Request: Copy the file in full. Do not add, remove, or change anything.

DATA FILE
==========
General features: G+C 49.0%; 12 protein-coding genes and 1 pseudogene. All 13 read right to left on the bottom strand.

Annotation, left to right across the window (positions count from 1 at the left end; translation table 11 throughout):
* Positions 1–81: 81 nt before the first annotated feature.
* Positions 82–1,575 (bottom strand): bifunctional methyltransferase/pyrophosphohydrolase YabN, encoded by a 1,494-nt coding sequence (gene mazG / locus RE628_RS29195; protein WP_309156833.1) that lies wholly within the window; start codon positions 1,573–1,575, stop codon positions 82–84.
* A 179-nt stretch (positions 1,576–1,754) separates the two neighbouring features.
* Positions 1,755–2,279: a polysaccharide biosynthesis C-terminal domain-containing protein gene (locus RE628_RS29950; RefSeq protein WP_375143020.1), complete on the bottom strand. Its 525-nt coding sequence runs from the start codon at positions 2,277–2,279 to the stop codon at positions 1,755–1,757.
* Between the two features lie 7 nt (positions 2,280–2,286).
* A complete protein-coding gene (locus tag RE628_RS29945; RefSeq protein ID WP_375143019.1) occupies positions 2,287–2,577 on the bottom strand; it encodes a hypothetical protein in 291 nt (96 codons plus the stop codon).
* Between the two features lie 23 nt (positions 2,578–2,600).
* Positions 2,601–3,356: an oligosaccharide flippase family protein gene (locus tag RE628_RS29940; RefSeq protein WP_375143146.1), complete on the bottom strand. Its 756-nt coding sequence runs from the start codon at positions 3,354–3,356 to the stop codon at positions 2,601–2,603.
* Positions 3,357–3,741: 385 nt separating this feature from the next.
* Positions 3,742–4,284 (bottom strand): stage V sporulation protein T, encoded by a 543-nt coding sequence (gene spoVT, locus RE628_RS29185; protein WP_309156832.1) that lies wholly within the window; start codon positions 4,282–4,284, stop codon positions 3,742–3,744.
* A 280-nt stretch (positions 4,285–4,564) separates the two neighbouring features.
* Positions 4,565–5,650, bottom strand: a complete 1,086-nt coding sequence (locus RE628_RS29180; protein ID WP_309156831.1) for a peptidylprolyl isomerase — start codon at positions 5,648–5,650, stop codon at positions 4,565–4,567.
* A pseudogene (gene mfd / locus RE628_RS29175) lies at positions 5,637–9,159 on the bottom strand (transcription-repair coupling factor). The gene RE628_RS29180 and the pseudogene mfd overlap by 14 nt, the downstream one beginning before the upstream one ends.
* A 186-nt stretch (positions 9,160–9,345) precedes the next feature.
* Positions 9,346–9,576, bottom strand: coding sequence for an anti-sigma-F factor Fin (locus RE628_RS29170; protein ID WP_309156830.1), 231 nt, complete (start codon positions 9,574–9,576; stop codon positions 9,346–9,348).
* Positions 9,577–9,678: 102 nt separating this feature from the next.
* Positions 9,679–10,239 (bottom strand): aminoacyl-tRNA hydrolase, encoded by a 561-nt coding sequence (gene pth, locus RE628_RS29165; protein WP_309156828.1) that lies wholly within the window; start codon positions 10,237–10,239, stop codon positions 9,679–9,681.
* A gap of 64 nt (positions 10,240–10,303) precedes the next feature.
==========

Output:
General features: G+C 49.0%; 12 protein-coding genes and 1 pseudogene. All 13 read right to left on the bottom strand.

Annotation, left to right across the window (positions count from 1 at the left end; translation table 11 throughout):
* Positions 1–81: 81 nt before the first annotated feature.
* Positions 82–1,575 (bottom strand): bifunctional methyltransferase/pyrophosphohydrolase YabN, encoded by a 1,494-nt coding sequence (gene mazG / locus RE628_RS29195; protein WP_309156833.1) that lies wholly within the window; start codon positions 1,573–1,575, stop codon positions 82–84.
* A 179-nt stretch (positions 1,576–1,754) separates the two neighbouring features.
* Positions 1,755–2,279: a polysaccharide biosynthesis C-terminal domain-containing protein gene (locus RE628_RS29950; RefSeq protein WP_375143020.1), complete on the bottom strand. Its 525-nt coding sequence runs from the start codon at positions 2,277–2,279 to the stop codon at positions 1,755–1,757.
* Between the two features lie 7 nt (positions 2,280–2,286).
* A complete protein-coding gene (locus tag RE628_RS29945; RefSeq protein ID WP_375143019.1) occupies positions 2,287–2,577 on the bottom strand; it encodes a hypothetical protein in 291 nt (96 codons plus the stop codon).
* Between the two features lie 23 nt (positions 2,578–2,600).
* Positions 2,601–3,356: an oligosaccharide flippase family protein gene (locus tag RE628_RS29940; RefSeq protein WP_375143146.1), complete on the bottom strand. Its 756-nt coding sequence runs from the start codon at positions 3,354–3,356 to the stop codon at positions 2,601–2,603.
* Positions 3,357–3,741: 385 nt separating this feature from the next.
* Positions 3,742–4,284 (bottom strand): stage V sporulation protein T, encoded by a 543-nt coding sequence (gene spoVT, locus RE628_RS29185; protein WP_309156832.1) that lies wholly within the window; start codon positions 4,282–4,284, stop codon positions 3,742–3,744.
* A 280-nt stretch (positions 4,285–4,564) separates the two neighbouring features.
* Positions 4,565–5,650, bottom strand: a complete 1,086-nt coding sequence (locus RE628_RS29180; protein ID WP_309156831.1) for a peptidylprolyl isomerase — start codon at positions 5,648–5,650, stop codon at positions 4,565–4,567.
* A pseudogene (gene mfd / locus RE628_RS29175) lies at positions 5,637–9,159 on the bottom strand (transcription-repair coupling factor). The gene RE628_RS29180 and the pseudogene mfd overlap by 14 nt, the downstream one beginning before the upstream one ends.
* A 186-nt stretch (positions 9,160–9,345) precedes the next feature.
* Positions 9,346–9,576, bottom strand: coding sequence for an anti-sigma-F factor Fin (locus RE628_RS29170; protein ID WP_309156830.1), 231 nt, complete (start codon positions 9,574–9,576; stop codon positions 9,346–9,348).
* Positions 9,577–9,678: 102 nt separating this feature from the next.
* Positions 9,679–10,239 (bottom strand): aminoacyl-tRNA hydrolase, encoded by a 561-nt coding sequence (gene pth, locus RE628_RS29165; protein WP_309156828.1) that lies wholly within the window; start codon positions 10,237–10,239, stop codon positions 9,679–9,681.
* A gap of 64 nt (positions 10,240–10,303) precedes the next feature.